Asked  7 Months ago    Answers:  5   Viewed   34 times

I am trying to restrict direct access to files in a directory. So for example i have website.com/files/example.flv.

So if users go straight to the file in the URL, i want them to be redirected to the home page.

I have tried the following using htaccess

deny from all

but its not working great. Is there a way i could do this using php, then in the user goes straight to the file in the url, they will get redirected.

So if the user goes to the file link in the url, they will be sent to the home page. So can this only be done using htaccess

 Answers

87

If you want to restrict access to files, you should consider storing them outside the public DocumentRoot and using PHP to deliver the file, applying your own access logic. This means outside the www or public_html folders, depending on the hosting environment you are working with.

<?php

// Suppose your "public_html" folder is .
$file = './../data/test.gif';
$userCanDownloadThisFile = false; // apply your logic here

if (file_exists($file) && $userCanDownloadThisFile) {
    header('Content-Description: File Transfer');
    header('Content-Type: application/octet-stream');
    header('Content-Disposition: attachment; filename=filename.gif');
    header('Content-Transfer-Encoding: binary');
    header('Expires: 0');
    header('Cache-Control: must-revalidate');
    header('Pragma: public');
    header('Content-Length: ' . filesize($file));
    ob_clean();
    flush();
    readfile($file);
}
Wednesday, March 31, 2021
 
Bere
answered 7 Months ago
35

Send out a header defining the file's name.

$filename = $name . "." . $type;
header('Content-Description: File Transfer');
header('Content-Type: application/octet-stream');
header('Content-Disposition: attachment; filename=' . $filename);
header('Content-Transfer-Encoding: binary');
header('Expires: 0');
header('Cache-Control: must-revalidate');
header('Pragma: public');
header('Content-Length: ' . filesize($file));

I've included additional headers, since you should send out these as well. This is just a modified example of what you can see in the PHP documentation on readfile.

Wednesday, March 31, 2021
 
petersaints
answered 7 Months ago
27

By the looks of it your file download script may be setting the wrong Content-Length, so that the last few bytes of the file can spill over into the next request, causing all manners of brokenness.

What web server and OS are you using, and how are you invoking PHP? Because if it's Windows I'd have a suspicion that your PHP installation may somehow be writing to stdout as a text instead of a binary stream. This would cause each n byte to be converted to a rn sequence, which would probably make most binary files unreadable as well as making the response body a bit longer than the Content-Length header said it was.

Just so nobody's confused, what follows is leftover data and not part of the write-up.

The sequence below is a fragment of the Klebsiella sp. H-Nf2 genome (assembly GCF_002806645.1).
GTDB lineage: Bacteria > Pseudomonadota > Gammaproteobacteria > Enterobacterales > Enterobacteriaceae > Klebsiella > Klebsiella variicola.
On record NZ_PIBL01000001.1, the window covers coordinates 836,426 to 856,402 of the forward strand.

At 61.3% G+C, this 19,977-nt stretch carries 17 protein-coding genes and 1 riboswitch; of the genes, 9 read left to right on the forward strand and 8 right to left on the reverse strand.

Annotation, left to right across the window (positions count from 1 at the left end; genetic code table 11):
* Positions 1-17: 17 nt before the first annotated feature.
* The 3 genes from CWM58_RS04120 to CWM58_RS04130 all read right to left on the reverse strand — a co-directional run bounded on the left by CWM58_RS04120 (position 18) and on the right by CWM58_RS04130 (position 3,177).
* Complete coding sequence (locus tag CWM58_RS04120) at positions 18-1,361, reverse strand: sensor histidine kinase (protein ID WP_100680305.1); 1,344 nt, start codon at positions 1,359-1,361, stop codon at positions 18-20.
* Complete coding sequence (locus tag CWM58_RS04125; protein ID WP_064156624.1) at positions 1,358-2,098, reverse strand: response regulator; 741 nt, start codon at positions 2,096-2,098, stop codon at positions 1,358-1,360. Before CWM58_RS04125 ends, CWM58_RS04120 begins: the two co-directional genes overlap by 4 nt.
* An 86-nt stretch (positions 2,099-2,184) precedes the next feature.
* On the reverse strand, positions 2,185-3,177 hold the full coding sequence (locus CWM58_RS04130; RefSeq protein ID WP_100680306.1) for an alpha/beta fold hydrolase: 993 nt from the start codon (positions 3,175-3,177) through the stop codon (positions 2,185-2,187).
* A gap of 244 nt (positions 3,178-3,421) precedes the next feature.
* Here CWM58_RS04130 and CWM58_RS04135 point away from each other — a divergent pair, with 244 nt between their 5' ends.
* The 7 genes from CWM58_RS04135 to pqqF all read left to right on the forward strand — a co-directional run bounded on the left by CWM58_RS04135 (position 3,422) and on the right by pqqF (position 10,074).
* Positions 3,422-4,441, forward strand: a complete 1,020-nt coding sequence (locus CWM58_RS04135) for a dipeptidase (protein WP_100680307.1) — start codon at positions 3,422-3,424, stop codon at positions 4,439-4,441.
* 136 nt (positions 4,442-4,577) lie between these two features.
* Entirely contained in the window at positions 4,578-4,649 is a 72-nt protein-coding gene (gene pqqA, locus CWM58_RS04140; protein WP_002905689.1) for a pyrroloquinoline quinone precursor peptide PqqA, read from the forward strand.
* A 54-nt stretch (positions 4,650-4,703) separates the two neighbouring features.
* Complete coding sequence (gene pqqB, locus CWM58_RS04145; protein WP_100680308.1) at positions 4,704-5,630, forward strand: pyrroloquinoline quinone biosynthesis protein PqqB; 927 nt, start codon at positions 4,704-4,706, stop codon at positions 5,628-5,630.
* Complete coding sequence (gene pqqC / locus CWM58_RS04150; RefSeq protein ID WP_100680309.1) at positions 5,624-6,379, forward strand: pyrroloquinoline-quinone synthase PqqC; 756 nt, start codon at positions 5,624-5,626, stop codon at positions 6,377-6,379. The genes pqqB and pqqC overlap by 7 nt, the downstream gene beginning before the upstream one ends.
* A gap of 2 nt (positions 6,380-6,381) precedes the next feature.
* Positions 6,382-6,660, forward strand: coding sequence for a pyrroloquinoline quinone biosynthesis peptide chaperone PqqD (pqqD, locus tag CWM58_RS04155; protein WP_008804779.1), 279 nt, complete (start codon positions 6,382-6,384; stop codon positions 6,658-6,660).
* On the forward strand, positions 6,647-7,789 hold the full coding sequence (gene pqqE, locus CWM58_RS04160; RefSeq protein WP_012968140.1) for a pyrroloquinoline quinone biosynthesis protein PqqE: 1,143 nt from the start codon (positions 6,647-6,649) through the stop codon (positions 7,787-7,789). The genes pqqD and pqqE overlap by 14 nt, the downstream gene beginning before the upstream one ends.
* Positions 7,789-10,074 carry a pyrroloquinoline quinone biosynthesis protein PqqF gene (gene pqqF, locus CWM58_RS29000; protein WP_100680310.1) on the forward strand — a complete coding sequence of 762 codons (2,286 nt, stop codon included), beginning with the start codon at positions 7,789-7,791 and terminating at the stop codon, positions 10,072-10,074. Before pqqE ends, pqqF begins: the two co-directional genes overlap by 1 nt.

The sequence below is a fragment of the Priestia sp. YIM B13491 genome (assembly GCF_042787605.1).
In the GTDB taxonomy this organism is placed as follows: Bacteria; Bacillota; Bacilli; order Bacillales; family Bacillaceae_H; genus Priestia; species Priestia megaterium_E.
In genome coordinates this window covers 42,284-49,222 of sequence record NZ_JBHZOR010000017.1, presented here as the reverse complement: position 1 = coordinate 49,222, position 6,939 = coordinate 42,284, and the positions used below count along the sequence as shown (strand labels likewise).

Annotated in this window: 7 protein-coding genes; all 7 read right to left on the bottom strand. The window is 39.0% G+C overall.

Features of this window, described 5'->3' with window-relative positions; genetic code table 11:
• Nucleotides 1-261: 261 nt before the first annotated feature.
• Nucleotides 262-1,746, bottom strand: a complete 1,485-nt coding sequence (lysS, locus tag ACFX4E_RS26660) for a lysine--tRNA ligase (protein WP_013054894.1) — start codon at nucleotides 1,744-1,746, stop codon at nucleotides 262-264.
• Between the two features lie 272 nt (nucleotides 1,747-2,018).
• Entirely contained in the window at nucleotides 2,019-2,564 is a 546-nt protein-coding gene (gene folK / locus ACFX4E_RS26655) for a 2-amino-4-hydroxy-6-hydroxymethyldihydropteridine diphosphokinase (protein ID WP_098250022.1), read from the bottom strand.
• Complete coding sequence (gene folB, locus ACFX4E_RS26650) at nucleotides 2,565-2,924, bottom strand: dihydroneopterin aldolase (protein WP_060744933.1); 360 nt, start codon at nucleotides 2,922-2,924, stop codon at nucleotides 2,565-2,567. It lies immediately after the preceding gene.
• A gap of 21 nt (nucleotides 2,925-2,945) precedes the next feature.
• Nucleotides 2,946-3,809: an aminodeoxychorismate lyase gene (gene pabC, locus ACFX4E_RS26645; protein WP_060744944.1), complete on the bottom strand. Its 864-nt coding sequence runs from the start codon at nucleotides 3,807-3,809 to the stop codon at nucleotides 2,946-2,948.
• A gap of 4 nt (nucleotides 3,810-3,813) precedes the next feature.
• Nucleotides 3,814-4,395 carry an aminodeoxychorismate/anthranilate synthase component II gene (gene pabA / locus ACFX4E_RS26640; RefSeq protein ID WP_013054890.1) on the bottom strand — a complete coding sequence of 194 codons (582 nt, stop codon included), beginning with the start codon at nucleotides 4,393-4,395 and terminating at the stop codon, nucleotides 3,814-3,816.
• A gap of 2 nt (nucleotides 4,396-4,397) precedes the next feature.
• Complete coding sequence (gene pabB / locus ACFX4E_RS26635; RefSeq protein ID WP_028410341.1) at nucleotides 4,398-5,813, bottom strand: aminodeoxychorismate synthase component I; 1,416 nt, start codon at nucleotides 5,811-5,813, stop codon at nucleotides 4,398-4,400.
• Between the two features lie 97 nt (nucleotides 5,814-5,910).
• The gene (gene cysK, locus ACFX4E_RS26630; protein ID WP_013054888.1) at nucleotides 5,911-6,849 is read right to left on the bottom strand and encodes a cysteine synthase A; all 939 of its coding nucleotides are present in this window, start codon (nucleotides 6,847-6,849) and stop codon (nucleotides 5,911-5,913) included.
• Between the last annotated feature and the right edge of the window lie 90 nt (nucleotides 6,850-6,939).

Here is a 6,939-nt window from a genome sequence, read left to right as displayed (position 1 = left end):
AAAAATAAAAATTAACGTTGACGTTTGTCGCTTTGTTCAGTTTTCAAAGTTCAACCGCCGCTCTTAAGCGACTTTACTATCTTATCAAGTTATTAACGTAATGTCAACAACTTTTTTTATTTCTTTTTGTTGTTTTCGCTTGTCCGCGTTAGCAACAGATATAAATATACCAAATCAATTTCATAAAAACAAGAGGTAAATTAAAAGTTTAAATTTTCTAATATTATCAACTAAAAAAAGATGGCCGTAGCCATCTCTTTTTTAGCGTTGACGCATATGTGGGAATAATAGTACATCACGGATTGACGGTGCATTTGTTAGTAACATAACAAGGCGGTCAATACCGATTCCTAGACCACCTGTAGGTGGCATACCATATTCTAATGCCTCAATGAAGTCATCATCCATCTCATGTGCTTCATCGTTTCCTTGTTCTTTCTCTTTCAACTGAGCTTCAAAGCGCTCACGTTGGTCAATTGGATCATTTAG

$parsed_url['localpath'] = LOCALROOT . $parsed_url['path'];

That seems rather dangerous. I would hope $filename were checked and validated to within an inch of its life before trying anything like that. (Filename validation is deceptively hard.)

Saturday, May 29, 2021
 
dimitarvp
answered 5 Months ago
65
RewriteCond %{HTTP_COOKIE} !mysessioncookie=([^;]+)
RewriteRule .+.(jpg|css|js) forbidden.html [R=403]
Friday, July 23, 2021
 
eek
answered 3 Months ago
eek
64

I suppose I wouldn't use a .htaccess (or any kind of HTTP-authentication) for that : .htaccess / .htpasswd are great when you want to allow/deny access to a whole directory, and not to specific files.


Instead, I would :

  • Deny any access to the files -- i.e. use a .htaccess file, containing Deny from All
    • That way, no-one has access to the file
    • Which means everyone will have to use another way to get to the files, than a direct URL.
  • Develop a PHP script that would :
    • receive a file identifier (a file name, for instance ; or some identifier that can correspond to the file)
    • authenticate the users (with some login/password fields), against the data stored in the database
    • if the user is valid, and has access to the file (This is if different users don't have access to the same set of files), read the content of the file from your PHP script, and send it the the user.

The advantage is that your PHP script has access to the DB -- which means it can allow users to log-in, log-out, it can use sessions, ...


About the "send the file from PHP", here are a couple of questions that might bring some light :

  • Sending correct file size with PHP download script
  • Resumable downloads when using PHP to send the file?
  • forcing a file download with php
Saturday, August 7, 2021
 
nikosd23
answered 3 Months ago
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